The Cyclops Analysis

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The presence of alcohol fosters an environment that augments the schism between Leopold Bloom and the national identity of Ireland by highlighting the disconnect in the cultural identities and the political values between Bloom and the nation’s people.

The presence of alcohol is the spark that underlines the difference in Bloom’s cultural identity and the homosocial cultural identity of the patriotic personnages he encounters in various pubs. In the “Cyclops” section, the portrayal of men purchasing and enjoying drinks through the round system establishes drinking as an activity that promotes civic identity and community. To illustrate, the narrator participates in consuming a round of alcohol with Joe and
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Bloom, however, is employed as an advertising canvasser as mentioned in the “Aeolus” section. As a result, Bloom’s is in a position where he would not “truly understand their plight”as an employed Jewish man (Tricer). Subsequently, Bloom’s conscious decision to abstain from alcohol separates him from the men in the pub, not only in “his refusal to drink, [but to also] in turn buy drinks,and he subsequently Bloom’s conscious decision to abstain from alcohol separated him from the men in the pub, not only because of “his refusal to drink, [but to also] in turn buy drinks, his Judaism and inherent role outside of the Irish dialectic - as their nationalism and their drinking become one” (Tricera). Bloom acknowledges the cultural differences between him and the patrons at the bar, and but fails to acknowledge his perspective towards the idea of consuming alcohol as a potential reason as to why he is unable to culturally identify with the everyday Irish man. In the aforementioned “Cyclops” section, drinking and the purchasing of rounds is perceived as a social activity that promotes inclusion and community. In the Eumaeus section, however, Bloom…show more content…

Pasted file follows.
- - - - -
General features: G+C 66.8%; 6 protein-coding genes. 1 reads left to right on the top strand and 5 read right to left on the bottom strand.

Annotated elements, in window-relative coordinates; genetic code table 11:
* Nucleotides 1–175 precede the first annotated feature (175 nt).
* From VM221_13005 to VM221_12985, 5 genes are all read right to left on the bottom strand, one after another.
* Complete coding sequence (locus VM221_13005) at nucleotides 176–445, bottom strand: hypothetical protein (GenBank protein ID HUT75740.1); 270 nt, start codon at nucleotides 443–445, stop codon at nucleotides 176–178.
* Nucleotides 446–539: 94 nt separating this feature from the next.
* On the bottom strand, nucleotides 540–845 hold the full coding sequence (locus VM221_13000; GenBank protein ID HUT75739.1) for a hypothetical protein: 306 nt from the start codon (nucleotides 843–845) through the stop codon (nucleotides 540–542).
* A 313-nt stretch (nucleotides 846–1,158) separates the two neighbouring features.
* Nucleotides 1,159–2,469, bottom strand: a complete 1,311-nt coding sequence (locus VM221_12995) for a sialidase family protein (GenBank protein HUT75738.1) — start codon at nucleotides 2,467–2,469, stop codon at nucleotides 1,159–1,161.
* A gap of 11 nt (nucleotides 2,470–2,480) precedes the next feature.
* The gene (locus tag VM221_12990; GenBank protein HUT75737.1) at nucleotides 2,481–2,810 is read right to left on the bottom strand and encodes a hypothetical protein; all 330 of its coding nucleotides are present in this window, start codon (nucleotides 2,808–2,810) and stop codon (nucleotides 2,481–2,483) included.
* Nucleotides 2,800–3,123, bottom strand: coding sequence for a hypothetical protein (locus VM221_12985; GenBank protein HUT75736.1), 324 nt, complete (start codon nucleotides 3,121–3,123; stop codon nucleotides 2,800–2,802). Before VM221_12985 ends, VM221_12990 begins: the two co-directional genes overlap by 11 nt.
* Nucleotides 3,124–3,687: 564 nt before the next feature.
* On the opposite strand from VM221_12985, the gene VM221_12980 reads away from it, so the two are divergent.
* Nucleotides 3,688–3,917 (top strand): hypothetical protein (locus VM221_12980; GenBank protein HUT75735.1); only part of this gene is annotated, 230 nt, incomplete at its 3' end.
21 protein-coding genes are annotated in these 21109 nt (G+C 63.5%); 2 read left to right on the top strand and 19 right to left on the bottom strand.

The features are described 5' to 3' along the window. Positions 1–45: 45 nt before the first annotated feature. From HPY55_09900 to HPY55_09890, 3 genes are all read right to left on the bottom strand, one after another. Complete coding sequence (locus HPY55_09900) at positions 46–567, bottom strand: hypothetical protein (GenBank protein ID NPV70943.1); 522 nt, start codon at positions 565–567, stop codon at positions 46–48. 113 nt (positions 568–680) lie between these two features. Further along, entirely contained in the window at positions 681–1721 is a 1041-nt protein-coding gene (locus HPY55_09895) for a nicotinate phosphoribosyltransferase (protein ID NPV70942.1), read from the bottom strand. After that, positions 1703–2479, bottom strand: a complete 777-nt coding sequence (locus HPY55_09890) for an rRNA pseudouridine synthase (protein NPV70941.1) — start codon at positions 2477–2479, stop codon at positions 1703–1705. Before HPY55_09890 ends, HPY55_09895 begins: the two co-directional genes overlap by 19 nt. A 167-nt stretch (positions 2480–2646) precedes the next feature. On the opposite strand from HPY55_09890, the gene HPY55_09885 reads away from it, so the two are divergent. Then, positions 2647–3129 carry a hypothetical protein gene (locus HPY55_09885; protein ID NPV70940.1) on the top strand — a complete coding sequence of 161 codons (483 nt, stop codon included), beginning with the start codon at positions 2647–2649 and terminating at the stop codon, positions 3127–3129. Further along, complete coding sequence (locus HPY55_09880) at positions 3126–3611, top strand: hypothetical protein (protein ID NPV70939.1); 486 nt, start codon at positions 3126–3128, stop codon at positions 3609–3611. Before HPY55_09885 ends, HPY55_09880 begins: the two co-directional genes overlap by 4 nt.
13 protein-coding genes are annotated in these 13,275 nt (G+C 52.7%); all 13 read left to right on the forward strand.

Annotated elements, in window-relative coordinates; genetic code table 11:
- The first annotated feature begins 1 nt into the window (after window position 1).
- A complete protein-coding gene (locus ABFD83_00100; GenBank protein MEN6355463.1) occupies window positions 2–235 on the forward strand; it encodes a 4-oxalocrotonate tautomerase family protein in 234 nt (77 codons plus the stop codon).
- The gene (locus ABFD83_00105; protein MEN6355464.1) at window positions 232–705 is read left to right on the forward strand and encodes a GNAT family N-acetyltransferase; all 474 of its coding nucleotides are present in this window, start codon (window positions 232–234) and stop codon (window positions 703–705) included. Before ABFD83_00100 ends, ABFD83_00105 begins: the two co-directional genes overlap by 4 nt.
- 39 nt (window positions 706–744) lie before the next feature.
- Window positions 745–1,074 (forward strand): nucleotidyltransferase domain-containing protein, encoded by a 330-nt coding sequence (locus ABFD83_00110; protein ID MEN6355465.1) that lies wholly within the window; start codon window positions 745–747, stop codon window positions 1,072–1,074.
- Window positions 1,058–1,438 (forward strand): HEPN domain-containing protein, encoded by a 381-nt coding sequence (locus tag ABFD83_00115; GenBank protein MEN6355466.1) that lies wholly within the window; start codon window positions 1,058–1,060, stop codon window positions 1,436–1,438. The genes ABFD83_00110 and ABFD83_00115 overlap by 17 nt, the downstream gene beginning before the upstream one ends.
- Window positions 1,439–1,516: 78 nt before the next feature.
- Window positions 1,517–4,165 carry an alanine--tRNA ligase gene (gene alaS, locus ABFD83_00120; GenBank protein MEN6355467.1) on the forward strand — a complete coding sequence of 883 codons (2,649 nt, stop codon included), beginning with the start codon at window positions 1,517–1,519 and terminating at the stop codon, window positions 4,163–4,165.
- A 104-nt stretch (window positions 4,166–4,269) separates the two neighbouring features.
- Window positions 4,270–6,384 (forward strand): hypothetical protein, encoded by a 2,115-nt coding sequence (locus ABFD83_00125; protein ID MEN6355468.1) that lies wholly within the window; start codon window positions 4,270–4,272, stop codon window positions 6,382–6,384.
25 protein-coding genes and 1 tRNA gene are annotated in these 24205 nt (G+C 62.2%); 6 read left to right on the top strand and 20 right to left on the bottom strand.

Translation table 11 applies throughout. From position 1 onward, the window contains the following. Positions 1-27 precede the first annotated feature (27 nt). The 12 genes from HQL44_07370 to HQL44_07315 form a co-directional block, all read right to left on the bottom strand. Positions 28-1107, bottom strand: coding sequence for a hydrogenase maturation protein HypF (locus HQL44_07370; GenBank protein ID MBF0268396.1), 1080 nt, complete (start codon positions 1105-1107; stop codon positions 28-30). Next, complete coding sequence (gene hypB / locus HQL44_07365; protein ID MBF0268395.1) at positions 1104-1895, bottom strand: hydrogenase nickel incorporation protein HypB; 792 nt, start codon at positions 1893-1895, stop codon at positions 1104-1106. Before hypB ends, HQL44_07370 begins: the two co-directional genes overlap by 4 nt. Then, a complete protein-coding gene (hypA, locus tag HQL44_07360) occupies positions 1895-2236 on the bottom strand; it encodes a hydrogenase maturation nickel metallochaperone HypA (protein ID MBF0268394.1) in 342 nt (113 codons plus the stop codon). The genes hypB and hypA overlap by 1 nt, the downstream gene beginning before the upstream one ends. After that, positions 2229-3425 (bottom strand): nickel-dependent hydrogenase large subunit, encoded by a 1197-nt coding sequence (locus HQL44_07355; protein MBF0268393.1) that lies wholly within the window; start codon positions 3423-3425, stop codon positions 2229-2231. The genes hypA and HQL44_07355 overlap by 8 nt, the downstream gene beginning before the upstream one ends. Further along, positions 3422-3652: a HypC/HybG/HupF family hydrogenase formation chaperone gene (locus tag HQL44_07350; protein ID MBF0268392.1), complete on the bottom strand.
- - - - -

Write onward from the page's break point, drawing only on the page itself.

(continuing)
In the “Cyclops” section, the Citizen describes Bloom as a “mean bloody scut” after the latter refuses a drink as the Citizen remarks “there’s a jew for you” (Joyce 443). A scut is defined by the Oxford dictionary as “a person perceived as foolish, contemptible, or objectionable” (“Scut”). The narrator suggests that Bloom may be objectionable as he is described as being an odd fellow with a peculiar smell commonly associated with those of the Jewish faith. As a result, Bloom’s status as a foreigner solidifies, as he has become estranged from the national identity by sharing a common perspective with the British towards drinking and by associating himself with a faith that deviates from that of Catholic Ireland. The duality of Bloom’s foreign status prompts the Citizen inquire “What is your nation?” (Cite) As a Jewish man and a ideological associate of Britain, Bloom is an easy target of alienation and suspicion considering that Ireland is venturing towards re-establishing their national identity shortly after (HISTORY). The Irish Ireland identity that the country is striving towards implies a pure Irish race, something that the drunk Catholic working class patriotic Citizen considers to be of great importance, which explains
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